Reading novels about books, bookstores, and book collectors is something that I have a long history of enjoying, particularly those novels that immerse the reader into the world of antiquarian book collecting. So Charlie Lovett’s The Bookman’s Tale seemed like a perfect choice for me. But because I also have a history of not enjoying conspiracy theory novels, especially those that depend heavily upon coincidence to make the plot work, this one did not work out as well for me as I had hoped it would.
Peter Byerly is a recluse by nature. Because he has preferred his own company since he was a child and has always felt awkward in one-on-one conversations, Peter is both shocked and thrilled to finally meet his soul mate. Amanda is the perfect woman for Peter, someone who brings out the best in him and completes him in a way he never dared dream possible. And then she is gone.
Still stunned by his loss, Peter moves back to England to ease his way back into the rare book business he has been so badly neglecting. There, Peter is contacted by a man hoping to sell some of the books that have been in his family for generations. While assessing the value and collectability of the man’s books, Peter makes what could be the discovery of a bookman’s lifetime. He may, in fact, have just stumbled upon the “Holy Grail” of the book-collecting world: indisputable proof that William Shakespeare was truly the author of all the works attributed to him. Some scholars still argue that a man of Shakespeare’s education and background would not have been capable of such complicated and distinguished writing. Peter knows that by ending the “did he or didn’t he” debate once and for all he can link his name to Shakespeare’s forever. His discovery could be that big.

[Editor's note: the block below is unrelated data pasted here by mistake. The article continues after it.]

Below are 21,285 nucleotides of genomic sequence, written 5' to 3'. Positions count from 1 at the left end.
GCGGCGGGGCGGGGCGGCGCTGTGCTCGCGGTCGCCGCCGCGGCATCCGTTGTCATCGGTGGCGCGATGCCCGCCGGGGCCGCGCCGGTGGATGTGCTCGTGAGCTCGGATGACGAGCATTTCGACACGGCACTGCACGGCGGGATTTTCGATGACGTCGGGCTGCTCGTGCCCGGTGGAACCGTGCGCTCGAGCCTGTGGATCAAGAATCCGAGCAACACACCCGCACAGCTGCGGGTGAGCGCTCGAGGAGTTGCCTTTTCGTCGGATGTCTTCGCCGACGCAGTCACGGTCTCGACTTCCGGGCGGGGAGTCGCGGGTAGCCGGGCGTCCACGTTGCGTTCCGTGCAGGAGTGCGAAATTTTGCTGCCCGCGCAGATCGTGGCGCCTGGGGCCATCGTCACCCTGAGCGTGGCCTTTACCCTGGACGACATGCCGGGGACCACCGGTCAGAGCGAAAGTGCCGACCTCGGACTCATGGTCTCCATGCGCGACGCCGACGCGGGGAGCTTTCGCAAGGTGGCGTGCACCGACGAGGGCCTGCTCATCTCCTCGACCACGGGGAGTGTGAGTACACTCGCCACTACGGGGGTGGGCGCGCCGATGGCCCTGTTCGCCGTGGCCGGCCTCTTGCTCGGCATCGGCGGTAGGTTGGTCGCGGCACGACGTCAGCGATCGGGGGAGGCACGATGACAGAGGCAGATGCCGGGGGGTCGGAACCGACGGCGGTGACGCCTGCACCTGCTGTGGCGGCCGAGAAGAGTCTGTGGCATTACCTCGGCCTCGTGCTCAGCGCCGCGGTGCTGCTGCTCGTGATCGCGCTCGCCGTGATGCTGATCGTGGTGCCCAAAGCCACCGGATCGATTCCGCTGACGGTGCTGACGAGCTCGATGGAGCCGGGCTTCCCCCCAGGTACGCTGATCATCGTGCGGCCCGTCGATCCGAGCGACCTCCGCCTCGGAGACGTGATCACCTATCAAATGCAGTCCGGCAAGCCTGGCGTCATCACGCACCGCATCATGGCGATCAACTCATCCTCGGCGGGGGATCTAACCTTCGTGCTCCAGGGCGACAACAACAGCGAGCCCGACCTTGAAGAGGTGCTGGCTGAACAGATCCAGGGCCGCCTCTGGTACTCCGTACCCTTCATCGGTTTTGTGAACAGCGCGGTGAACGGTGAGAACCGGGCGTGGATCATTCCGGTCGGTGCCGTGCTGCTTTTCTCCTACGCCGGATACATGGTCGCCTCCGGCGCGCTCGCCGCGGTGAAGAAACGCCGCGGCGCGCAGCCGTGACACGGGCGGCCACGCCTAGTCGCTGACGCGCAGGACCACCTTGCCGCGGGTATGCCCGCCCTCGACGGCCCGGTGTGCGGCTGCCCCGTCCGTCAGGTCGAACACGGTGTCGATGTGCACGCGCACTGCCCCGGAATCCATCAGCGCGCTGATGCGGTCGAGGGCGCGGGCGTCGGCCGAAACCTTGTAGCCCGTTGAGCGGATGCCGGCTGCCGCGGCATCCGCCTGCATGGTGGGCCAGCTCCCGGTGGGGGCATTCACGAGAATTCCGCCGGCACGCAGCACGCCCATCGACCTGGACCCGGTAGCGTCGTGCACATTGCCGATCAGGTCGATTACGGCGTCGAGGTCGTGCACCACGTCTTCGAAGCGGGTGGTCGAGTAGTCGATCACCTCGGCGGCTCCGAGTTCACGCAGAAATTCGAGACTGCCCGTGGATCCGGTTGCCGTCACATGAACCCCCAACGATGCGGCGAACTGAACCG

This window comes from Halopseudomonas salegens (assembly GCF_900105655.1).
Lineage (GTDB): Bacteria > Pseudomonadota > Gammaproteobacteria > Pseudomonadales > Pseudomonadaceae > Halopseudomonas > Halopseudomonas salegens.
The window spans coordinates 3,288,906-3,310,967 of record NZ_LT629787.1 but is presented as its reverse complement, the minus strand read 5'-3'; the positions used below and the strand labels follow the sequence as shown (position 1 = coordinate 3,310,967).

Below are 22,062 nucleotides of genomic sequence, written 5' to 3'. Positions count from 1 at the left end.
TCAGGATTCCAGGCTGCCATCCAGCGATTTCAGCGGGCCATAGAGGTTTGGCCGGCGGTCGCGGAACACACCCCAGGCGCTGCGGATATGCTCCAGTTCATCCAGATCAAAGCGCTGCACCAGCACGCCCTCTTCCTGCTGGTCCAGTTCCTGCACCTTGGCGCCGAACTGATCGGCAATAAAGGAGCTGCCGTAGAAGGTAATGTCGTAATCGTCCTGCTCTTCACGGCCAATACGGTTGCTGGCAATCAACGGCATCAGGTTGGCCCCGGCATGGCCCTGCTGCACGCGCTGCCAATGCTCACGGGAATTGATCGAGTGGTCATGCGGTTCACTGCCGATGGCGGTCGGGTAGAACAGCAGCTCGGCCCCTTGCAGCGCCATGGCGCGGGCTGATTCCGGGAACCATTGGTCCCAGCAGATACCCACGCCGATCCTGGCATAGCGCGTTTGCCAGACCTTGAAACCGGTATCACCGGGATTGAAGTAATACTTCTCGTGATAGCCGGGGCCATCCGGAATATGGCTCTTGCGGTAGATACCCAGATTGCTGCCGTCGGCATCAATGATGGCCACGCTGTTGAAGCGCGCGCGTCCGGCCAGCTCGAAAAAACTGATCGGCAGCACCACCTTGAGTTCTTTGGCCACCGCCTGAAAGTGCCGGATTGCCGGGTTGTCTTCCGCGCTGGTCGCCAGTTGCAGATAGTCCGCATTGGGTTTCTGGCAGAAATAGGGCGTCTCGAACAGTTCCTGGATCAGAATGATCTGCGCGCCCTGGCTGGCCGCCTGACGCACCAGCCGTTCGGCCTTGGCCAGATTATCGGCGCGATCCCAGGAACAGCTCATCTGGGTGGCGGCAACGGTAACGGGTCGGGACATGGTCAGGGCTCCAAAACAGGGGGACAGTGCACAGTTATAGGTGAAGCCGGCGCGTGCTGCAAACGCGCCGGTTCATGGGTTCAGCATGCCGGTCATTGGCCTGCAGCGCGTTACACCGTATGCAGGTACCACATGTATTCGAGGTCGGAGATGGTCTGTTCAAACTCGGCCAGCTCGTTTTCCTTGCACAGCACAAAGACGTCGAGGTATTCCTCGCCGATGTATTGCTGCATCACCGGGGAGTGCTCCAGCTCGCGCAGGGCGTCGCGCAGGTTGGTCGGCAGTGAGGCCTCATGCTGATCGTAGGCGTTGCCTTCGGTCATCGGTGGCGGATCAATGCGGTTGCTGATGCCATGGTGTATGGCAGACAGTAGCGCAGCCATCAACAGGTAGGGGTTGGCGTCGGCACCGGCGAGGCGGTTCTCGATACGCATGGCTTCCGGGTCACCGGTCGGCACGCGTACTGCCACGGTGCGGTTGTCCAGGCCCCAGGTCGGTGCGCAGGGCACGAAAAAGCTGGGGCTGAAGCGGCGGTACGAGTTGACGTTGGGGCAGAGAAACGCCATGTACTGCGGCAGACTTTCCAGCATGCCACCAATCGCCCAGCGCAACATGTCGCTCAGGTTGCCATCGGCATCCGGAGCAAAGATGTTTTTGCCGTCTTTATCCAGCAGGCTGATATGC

But first he needs to prove that his documentation is authentic and not the work of one of history’s master forgers, an investigation that seems to get the attention of someone willing to kill in order to make Peter go away for good. Peter Byerly has inadvertently involved himself in a multi-generational two-family feud he could never have imagined when he stumbled upon what appears to be a Victorian era watercolor portrait of Amanda inside a nineteenth-century book. Now, getting to the truth might be the only way he can save his own life.
Bottom Line: The Bookman’s Tale is fun for a lot of reasons. It offers in-depth insight into the closed world of rare book dealers, the techniques and history of document and signature forging, and the whole Shakespearean authorship debate. But, while the premise of the book and its main characters are intriguing, the book’s plot relies too much on coincidence to make it plausible. I was unable to suspend my level of disbelief to the degree required of a reader to buy into the book’s ending - and that disappoints me.